For many English families, the social climate in England was oppressive and lacked opportunity for change. For such families, the shores of Ireland, Australia, and the New World beckoned. They left their homeland at great expense in ships that were overcrowded and full of disease. Many arrived after the long voyage sick, starving, and without a penny. But even those were greeted with greater opportunity than they could have experienced back home. Numerous English settlers who arrived in the United States and Canada at this time went on to make important contributions to the developing cultures of those countries. Many of those families went on to make significant contributions to the rapidly developing colonies in which they settled. Early North American records indicate many people bearing the name Sydney were among those contributors:

Sydney Settlers in United States in the 19th Century
  • Geo Sydney, who arrived in Arkansas in 1888 [2]

Australia Sydney migration to Australia +

Emigration to Australia followed the First Fleets of convicts, tradespeople and early settlers. Early immigrants include:

Sydney Settlers in Australia in the 19th Century
  • Lee Sydney, aged 26, a farm labourer, who arrived in South Australia in 1850 aboard the ship "Stag" [3]
  • Mr. George Sydney, British Convict who was convicted in Stafford, Staffordshire, England for 7 years, transported aboard the "Corona" on 13th October 1866, arriving in Western Australia, Australia [4]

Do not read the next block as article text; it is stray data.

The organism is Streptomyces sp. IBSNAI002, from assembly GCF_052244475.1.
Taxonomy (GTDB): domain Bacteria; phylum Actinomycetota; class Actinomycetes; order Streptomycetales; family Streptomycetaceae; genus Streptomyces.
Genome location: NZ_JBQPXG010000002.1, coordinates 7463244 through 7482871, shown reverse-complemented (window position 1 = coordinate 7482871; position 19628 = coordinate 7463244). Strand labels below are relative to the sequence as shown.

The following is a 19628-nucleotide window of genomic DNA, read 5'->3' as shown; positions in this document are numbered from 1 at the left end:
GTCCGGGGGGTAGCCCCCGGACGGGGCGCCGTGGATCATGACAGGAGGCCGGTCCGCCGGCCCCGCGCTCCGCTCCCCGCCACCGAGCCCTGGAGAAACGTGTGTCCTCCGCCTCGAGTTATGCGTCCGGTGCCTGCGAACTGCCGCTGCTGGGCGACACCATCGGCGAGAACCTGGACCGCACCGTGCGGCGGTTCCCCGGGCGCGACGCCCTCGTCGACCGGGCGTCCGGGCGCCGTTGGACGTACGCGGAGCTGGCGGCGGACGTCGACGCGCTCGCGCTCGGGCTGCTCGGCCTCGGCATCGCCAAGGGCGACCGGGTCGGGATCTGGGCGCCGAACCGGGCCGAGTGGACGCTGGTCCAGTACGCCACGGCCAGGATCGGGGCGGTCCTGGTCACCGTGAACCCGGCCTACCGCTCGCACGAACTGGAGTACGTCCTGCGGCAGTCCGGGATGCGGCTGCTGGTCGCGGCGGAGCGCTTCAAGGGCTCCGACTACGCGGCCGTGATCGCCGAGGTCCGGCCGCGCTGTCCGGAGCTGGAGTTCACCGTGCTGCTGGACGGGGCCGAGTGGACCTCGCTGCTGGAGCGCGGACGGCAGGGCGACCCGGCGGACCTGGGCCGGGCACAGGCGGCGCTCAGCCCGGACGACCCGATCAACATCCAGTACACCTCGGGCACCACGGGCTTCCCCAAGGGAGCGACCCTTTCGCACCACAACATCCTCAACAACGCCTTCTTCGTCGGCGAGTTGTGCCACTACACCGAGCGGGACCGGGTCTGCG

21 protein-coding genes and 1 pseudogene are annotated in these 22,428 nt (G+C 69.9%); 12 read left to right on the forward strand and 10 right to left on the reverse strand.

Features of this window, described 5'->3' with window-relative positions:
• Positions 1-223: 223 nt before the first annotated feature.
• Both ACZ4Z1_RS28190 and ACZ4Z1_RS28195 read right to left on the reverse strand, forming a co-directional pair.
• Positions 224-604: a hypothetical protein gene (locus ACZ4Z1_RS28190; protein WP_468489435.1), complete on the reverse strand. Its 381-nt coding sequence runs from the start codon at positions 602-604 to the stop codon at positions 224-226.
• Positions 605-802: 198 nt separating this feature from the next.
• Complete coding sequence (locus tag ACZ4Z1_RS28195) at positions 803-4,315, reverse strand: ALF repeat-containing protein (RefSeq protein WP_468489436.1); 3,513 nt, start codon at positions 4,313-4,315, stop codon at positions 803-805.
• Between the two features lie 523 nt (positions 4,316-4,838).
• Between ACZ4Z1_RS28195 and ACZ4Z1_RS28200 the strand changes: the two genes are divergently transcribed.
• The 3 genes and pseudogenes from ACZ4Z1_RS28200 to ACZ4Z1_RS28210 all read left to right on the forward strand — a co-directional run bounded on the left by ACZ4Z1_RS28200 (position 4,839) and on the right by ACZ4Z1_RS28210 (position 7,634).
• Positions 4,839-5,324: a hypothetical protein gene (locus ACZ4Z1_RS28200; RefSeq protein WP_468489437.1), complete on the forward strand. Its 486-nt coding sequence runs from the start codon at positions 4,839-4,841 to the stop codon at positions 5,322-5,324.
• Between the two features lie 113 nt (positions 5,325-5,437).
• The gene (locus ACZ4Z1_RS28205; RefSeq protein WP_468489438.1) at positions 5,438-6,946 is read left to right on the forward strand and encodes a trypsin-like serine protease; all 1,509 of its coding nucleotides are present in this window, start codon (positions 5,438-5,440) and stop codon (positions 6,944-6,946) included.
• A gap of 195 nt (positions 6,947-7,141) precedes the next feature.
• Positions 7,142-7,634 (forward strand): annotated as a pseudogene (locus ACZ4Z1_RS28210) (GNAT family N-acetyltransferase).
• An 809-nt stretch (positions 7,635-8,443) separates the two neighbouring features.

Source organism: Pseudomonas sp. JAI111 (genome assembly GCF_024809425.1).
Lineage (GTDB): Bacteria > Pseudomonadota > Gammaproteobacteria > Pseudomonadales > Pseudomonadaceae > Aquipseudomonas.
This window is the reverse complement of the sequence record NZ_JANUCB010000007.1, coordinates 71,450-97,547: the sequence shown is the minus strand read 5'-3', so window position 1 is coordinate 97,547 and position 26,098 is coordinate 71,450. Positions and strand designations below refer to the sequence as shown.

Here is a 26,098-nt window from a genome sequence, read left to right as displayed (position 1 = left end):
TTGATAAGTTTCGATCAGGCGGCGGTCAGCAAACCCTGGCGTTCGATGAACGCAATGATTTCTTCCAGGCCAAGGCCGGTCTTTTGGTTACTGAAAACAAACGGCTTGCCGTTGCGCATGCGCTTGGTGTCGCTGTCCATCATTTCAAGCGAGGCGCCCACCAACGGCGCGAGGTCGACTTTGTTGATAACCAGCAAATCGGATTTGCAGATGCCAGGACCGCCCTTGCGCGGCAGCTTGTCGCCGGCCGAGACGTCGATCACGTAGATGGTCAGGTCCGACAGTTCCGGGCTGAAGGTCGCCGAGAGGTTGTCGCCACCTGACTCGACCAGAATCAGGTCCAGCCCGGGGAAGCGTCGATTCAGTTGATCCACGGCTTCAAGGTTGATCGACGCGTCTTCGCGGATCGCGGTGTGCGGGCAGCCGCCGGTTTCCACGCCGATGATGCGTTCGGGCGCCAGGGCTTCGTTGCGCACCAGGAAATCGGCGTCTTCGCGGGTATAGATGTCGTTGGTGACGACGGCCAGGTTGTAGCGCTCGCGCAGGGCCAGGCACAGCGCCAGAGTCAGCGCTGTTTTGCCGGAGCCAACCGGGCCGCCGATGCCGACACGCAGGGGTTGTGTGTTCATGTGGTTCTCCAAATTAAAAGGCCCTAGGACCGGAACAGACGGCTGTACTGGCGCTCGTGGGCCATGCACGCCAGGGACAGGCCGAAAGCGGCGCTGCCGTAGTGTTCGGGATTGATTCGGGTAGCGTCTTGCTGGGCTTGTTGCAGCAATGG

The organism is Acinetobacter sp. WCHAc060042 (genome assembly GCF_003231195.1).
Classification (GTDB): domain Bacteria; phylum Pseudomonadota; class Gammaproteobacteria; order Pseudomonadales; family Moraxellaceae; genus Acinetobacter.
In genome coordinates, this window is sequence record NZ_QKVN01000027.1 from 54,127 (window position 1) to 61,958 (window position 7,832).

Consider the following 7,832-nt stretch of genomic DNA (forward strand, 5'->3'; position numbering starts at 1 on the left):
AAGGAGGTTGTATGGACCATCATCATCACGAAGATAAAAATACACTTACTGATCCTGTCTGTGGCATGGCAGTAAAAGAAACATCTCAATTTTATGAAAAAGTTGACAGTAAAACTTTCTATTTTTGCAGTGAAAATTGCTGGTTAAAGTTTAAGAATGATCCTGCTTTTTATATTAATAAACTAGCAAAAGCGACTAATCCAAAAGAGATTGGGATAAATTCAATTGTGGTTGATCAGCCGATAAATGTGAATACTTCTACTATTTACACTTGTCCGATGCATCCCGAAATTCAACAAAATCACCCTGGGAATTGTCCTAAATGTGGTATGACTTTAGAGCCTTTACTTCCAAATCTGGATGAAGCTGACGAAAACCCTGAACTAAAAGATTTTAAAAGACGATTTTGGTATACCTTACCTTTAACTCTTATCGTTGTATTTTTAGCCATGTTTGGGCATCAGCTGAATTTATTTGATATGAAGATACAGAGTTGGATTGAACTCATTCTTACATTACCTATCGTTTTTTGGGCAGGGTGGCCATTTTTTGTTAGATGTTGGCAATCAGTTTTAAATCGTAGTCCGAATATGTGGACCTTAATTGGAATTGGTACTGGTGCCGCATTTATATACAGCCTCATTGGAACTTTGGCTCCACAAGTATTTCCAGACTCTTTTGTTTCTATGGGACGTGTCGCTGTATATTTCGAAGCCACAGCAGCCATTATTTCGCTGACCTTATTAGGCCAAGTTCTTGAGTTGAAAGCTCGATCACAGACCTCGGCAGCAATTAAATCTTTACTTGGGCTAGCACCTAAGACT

New Zealand Sydney migration to New Zealand +

Emigration to New Zealand followed in the footsteps of the European explorers, such as Captain Cook (1769-70): first came sealers, whalers, missionaries, and traders. By 1838, the British New Zealand Company had begun buying land from the Maori tribes, and selling it to settlers, and, after the Treaty of Waitangi in 1840, many British families set out on the arduous six month journey from Britain to Aotearoa to start a new life. Early immigrants include:

Sydney Settlers in New Zealand in the 20th Century
  • Phyllis Sydney, aged 18, who arrived in Auckland, New Zealand aboard the ship "S. S. Waimana" in 1926
  • Louie Sydney, aged 15, who arrived in Auckland, New Zealand aboard the ship "S. S. Waimana" in 1926
  • John Sydney, aged 13, who arrived in Auckland, New Zealand aboard the ship "S. S. Waimana" in 1926

Contemporary Notables of the name Sydney (post 1700) +

  • Sylvia Sydney, Actress and film star
  • Alan Sydney Minter (1951-2020), British professional boxer who held the undisputed middleweight title in 1980